In fact, among the Maidu - and most other Native Californian tribes - tattoos were tribal identifiers, especially facial tattoos, and they also signified social status within the group. Native people have stated in interviews that dead men killed in combat could be identified by their tattoos, since each group had distinctive ones. Also, Wiyot and other warriors kept tallies of how many men they had killed with tattoos. For women, their facial tattoos furthermore marked passage into womanhood.
Also, nearly every tribe in California practiced therapeutic forms of tattooing. Another longstanding tradition across California, the Pacific Northwest, the Great Lakes to the Eastern Woodlands was tattooing to acquire a guardian spirit. These marks represented in abstract or realistic form one's tutelary spirit, with shamans having the most powerful varieties. A person might have one or more guardians and these Beings communicated with their human counterparts through dreams and visions. These supernatural entities could help a person foretell future events, gain power over animals or enemies, allow a person to control the weather, enhance one's luck in gambling, enchant a future husband or wife, or even render one arrow or bullet proof.
Maidu girls who reached puberty were secluded from the other members of the community before they were to be tattooed in a public ceremony. While in seclusion, they observed a strict vegetarian diet and were usually prohibited from eating meat, fish, and salt products. Fish-bones, pine-needles, or sharpened bird-bones were used for pricking the skin. Interviewed Maidu elders stated "that serious illness, or even death, has followed [the tattooing] in some cases." So it would seem that Maidu tattoo was much more than a fashion statement; it was a sacred ancestral ritual that sometimes killed you! Mascara it was not!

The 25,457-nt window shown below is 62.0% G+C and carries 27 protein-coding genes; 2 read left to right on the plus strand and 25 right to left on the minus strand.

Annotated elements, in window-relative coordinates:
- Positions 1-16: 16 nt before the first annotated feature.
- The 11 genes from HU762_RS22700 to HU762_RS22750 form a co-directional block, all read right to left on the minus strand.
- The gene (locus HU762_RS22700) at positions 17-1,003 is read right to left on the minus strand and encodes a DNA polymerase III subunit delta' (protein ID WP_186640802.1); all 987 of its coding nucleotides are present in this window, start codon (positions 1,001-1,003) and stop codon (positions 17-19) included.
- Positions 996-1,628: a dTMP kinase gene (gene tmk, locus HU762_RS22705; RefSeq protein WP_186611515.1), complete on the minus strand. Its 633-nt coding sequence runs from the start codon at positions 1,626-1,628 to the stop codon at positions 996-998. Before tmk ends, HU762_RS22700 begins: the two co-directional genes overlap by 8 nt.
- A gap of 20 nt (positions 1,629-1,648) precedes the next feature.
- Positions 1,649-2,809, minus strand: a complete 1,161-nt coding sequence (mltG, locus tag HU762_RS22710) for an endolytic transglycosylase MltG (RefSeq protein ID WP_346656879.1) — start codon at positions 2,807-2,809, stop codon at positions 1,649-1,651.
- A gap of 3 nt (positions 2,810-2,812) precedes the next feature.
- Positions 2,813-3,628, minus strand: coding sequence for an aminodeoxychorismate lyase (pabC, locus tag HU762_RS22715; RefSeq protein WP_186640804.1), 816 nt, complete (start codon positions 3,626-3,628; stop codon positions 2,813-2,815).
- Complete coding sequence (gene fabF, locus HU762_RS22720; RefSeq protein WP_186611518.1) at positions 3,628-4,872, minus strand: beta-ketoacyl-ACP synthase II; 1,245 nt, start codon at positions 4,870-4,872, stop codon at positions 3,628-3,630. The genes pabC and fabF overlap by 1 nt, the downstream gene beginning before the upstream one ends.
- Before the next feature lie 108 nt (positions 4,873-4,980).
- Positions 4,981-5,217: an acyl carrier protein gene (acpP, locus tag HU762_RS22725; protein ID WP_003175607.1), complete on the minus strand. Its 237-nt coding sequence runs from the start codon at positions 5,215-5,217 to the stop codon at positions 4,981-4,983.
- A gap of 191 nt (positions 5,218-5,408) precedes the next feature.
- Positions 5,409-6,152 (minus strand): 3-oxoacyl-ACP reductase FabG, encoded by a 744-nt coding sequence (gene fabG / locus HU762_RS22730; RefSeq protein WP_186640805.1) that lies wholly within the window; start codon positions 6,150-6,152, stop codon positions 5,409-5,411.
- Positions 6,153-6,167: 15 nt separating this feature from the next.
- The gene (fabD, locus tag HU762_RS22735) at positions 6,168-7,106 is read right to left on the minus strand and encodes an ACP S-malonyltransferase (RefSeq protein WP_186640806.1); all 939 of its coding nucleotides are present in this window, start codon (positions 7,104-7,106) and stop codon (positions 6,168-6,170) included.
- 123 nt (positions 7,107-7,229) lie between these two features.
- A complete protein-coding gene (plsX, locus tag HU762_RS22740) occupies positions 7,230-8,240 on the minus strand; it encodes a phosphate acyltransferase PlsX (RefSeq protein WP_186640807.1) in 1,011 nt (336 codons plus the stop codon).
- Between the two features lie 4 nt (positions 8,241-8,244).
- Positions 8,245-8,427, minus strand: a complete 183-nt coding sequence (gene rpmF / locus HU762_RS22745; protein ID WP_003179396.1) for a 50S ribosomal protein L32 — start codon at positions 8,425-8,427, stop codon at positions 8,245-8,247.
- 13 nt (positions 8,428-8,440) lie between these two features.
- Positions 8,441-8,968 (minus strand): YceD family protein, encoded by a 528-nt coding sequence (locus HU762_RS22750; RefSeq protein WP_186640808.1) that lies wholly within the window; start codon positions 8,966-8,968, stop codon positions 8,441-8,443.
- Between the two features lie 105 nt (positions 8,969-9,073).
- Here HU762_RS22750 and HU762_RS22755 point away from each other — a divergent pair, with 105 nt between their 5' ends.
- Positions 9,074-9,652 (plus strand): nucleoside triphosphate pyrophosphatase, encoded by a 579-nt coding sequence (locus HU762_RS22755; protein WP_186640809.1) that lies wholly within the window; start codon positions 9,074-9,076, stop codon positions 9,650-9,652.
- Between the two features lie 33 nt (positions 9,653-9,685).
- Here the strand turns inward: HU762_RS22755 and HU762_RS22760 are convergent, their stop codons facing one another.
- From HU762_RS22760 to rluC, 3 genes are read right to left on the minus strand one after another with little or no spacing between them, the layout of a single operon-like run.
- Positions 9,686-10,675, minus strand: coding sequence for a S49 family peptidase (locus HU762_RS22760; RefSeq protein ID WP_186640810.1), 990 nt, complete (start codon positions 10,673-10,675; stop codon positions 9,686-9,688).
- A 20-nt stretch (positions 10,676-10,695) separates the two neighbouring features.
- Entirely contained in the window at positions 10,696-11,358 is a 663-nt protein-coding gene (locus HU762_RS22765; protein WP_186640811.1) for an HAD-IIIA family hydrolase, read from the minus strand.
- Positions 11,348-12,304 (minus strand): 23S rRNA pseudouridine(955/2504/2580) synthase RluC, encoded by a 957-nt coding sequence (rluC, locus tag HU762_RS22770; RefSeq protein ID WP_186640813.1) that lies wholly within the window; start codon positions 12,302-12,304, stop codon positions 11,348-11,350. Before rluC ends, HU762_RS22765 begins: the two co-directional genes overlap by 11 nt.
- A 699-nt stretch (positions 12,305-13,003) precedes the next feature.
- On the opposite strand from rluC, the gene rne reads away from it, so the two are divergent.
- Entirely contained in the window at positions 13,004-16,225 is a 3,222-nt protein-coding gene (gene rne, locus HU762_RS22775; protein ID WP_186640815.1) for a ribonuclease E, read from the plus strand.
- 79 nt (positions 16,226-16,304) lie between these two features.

Gizmodo: Re: Borneo >> Known as Kalingai or pantang, these designs were inscribed to protect their bearers from danger.
LARS: Another oversimplification. I could write a book (and will shortly) about the various functions of tattoo in Borneo. By the way, pantang is the Iban word for tattoo and there are dozens and dozens of Indigenous groups that make up the "Dayak," which means inland or interior people. Dayak has been used as an umbrella term to conveniently group the diverse peoples that call Borneo home. I doubt the writer has ever visited Borneo, otherwise he would not have distilled this tradition down to one sentence, which is completely misleading (and false).
Much of the writing shared above can be found in Lar's upcoming book "Tattoo Traditions of Native North America: Ancient and Contemporary Expressions of Identity," which will be published around June 1, 2014 by Foundation LM Publishers and Amsterdam Tattoo Museum. It is the first book to focus on the history of Indigenous tattooing across Native North America as well as contemporary Native tattoo revitalization movements in the United States, Canada, and Nunavut. Approximately 20 Indigenous collaborators representing 13 Native North American societies are featured within its pages. The book will be launched at the Toronto Tattoo Convention (Northern Ink Xposure) in June 2014 and then again the following week in Paris.